25 November 2009

Inigo Jones & "Imaginancy Set Free"

The Hogarth Portrait of Inigo Jones

Inigo Jones was arguably the most important English Architect of the last sixteenth to early seventeenth centuries. His most famous constructions include the original Queen's House in Greenwich, the Banqueting House at Whitehall Palace and the church and square at Covent Garden. On Monday, I attended a lecture by Professor Vaughan Hart on the Court Architecture produced for James I by Inigo Jones. This included the Queen's House and the Banqueting Hall. Professor Hart argued during his lecture that many of the classical orders used by Inigo Jones and his fellow professionals echoed a deeper protestant ethos and mythology. This was mostly evidenced by the proliferation of the Tuscan order, which Professor Hart linked to the British creation myth of the Trojan soldier who discovered and then settled in Britannia after the Trojan wars. All in all, it was an interesting lecture, with great images from various sources. In my view, there were problems of scope, which limited Professor Hart to a very specific set of viewers who may or may not have accepted this viewpoint. In relation to the civil war and the history of the Commonwealth to come, the idea of different viewers with differing viewpoints can not be neglected.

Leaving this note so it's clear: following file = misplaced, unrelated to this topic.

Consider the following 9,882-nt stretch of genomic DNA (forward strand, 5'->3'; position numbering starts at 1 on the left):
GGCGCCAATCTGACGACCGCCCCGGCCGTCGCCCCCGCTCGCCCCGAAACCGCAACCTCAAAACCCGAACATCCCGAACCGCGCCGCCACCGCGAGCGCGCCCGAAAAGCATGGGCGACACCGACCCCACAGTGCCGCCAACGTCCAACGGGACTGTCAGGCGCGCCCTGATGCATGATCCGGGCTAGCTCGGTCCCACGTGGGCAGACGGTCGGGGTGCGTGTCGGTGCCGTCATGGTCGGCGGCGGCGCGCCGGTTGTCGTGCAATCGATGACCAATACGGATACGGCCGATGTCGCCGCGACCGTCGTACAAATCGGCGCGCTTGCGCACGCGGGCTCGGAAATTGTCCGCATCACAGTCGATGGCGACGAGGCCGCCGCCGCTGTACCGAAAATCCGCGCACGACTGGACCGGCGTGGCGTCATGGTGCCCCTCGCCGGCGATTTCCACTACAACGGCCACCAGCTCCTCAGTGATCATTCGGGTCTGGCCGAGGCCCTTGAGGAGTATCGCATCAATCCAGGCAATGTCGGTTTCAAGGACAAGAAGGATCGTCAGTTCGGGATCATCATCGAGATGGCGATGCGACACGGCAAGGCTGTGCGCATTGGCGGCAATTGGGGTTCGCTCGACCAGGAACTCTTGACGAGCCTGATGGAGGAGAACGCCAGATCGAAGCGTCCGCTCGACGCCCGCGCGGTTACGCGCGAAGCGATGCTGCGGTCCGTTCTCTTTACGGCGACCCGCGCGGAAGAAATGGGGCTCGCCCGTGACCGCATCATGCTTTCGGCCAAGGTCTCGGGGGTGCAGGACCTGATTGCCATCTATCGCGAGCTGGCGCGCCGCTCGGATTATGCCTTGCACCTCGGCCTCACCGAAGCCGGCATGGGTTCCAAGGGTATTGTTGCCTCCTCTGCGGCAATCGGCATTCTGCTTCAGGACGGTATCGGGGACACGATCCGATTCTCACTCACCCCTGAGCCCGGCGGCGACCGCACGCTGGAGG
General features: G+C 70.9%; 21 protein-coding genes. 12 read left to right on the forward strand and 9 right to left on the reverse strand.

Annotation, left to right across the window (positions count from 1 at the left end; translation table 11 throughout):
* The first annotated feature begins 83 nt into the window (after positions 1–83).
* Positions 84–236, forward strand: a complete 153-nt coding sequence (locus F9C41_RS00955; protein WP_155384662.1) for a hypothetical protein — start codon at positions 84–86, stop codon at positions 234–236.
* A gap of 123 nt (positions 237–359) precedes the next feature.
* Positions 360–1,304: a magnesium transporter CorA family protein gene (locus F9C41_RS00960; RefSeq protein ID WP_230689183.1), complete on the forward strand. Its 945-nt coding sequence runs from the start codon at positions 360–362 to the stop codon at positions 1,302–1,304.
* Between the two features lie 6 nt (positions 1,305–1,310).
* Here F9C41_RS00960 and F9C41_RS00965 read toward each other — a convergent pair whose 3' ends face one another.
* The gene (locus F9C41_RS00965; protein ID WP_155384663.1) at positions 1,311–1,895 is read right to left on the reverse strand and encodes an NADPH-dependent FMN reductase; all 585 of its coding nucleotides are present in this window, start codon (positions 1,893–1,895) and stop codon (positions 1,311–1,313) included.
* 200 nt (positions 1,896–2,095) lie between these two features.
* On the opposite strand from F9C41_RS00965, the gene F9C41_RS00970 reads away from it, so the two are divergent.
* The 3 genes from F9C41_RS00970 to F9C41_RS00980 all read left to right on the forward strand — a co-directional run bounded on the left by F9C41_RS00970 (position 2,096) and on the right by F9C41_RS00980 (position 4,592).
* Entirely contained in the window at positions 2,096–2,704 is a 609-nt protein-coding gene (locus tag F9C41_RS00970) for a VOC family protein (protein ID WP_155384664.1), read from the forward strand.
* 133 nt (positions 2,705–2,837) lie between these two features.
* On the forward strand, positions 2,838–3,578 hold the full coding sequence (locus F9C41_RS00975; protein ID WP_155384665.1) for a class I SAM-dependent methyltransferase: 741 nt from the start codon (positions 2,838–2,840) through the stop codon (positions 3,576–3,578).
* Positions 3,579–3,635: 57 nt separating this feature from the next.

Anyway, something to think about.

I would also like to add that it has been fantastic getting to study and discuss architecture in the Courtauld Institute. The people in my MA option have been fantastic, and I will be sad to leave at the end of December. I will miss the deep theoretical conversations we can have just walking to the Tube at the end of the night or over a tea in the cafe before class.

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